Life is a test. We are not present on earth to just exist; we are here to learn. Life is a lesson. Love one another unconditionally. Love thyself unconditionally. We spend our whole lives learning to do this. Some succeed and some never have a clue. I'm trying. Love my fellow man. Don't react and don't always have to be right. This is one I'll have to work on for the rest of my life. Appreciate each day and recognize positive and negative as a part of life's experiences. Look around me and see life at it's best. The joys of living come as you strive to achieve your dreams. Its the quality of each day that is important, not the distant dream once achieved. Teach and nurture my children. You can never give them too much love. -Randa Jex 1/1/94
Friday, August 9
Beau-T-ful Family Pics
Here is the link to Rebecca Jex Photography
Here is a little update on Sydney- we took her to the LSU Veterinary Oncology clinic in mid July, just days after we got the news of her cancer. They ran bloodwork, biopsies, and aspirations of her organs. We decided the visit to LSU was necessary because they are able to do more intensive testing than our local vet in order to determine the severity of the cancer. We were very prepared for the worst and although we confirmed the bad news, it could have been worse news. She has malignant Mast Cell tumors, some external (how we discovered the cancer) and some internal. For most dogs, the underlying cause of the tumors is not known. Mast cell tumors have 3 grades, with grade I being the least aggressive and grade III being highly aggressive tumors. The bad news- she is Grade III. The tumors will eventually spread to her lymph nodes, liver, spleen, and bone marrow. As of now it's only in her lymph nodes, not good but better than being in her organs. Chemo was the only option at this stage and after 12 rounds, they told us it would just be slowing down the cancer and there is no way to cure it. She will experience pain as the tumors spread whether she does Chemo or not, basically it would just be prolonging the inevitable. So after much consideration we decided against Chemo. We don't want her to be in pain any longer than she has to be. I believe they told us she might have 4-6 months without Chemo and 6-12 months with Chemo. Zach said it best, in a human you would fight for every additional day, within reason, because they are developing relationships but with a dog it's just us being selfish because we want them here with us. I remember when Zach and I started dating they told Randa (his mom) she had 2 years to live due to the aggressiveness of her cancer....over the next 7 years she saw us graduate college, law school, and get married. So who knows the timeline for our sweet Syd, but to help fight the secondary effects of the tumor we are giving her prednisone, Benadryl, Pepcid, and a steroid 2x daily.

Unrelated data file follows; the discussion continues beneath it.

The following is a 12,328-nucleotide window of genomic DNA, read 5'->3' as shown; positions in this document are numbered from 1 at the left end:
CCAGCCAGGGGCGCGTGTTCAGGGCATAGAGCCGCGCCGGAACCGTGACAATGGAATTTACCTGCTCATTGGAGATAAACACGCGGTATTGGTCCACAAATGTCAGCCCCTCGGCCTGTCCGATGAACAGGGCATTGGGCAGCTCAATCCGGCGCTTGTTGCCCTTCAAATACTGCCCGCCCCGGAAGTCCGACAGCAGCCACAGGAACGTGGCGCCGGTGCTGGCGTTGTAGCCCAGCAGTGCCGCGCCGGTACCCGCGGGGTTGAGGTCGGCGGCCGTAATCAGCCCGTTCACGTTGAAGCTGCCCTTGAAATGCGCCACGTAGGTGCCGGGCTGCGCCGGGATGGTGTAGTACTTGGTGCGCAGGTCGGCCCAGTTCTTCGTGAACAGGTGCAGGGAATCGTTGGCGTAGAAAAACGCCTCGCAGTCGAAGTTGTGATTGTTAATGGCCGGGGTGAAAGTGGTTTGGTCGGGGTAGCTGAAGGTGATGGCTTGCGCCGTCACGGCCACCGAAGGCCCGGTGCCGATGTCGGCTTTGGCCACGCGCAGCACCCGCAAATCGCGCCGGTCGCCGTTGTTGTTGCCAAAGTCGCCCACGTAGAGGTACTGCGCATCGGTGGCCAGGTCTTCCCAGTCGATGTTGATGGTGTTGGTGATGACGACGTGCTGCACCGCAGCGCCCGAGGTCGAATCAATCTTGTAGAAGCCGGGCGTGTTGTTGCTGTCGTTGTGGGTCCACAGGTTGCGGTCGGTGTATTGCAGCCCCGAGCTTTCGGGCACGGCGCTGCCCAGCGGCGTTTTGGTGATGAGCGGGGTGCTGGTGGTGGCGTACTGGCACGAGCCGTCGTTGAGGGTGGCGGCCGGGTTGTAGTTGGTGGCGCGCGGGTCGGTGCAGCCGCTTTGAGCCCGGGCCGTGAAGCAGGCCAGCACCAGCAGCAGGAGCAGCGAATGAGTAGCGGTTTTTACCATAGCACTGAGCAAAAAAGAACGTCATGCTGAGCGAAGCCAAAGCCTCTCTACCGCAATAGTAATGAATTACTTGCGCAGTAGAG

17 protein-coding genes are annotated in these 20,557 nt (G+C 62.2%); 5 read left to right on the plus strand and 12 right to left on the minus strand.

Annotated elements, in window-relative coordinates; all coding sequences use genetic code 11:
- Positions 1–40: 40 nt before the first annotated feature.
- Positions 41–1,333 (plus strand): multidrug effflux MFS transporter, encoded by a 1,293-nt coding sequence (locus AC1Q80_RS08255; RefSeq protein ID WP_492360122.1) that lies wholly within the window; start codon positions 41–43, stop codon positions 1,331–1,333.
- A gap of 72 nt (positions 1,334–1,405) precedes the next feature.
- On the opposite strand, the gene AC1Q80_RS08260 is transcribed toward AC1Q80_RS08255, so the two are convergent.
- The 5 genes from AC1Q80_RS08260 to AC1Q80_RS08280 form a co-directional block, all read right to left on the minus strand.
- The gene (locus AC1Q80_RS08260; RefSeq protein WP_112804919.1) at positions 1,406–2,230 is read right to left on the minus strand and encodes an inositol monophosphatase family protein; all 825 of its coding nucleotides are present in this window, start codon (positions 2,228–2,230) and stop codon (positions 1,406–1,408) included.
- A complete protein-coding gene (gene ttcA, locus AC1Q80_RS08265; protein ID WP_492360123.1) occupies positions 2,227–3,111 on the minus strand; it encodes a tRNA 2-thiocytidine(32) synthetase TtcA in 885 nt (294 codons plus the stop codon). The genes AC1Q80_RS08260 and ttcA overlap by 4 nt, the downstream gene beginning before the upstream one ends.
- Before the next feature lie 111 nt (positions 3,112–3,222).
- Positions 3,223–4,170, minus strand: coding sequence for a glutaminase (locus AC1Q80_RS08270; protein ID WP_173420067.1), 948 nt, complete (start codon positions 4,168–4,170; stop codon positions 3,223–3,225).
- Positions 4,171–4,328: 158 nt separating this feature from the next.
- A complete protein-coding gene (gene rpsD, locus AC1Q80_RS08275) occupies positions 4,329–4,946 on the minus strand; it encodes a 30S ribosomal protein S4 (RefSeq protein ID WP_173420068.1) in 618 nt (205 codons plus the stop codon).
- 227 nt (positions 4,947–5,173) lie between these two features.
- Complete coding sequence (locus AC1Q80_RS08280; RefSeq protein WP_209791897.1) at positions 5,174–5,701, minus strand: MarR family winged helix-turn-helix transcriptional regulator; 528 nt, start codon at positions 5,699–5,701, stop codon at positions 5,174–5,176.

I am including so much info because they say this type of cancer is very common in dogs and Mast Cell tumors account for 20% of tumors found in dogs. So if your dog has a growth, always biopsy just in case!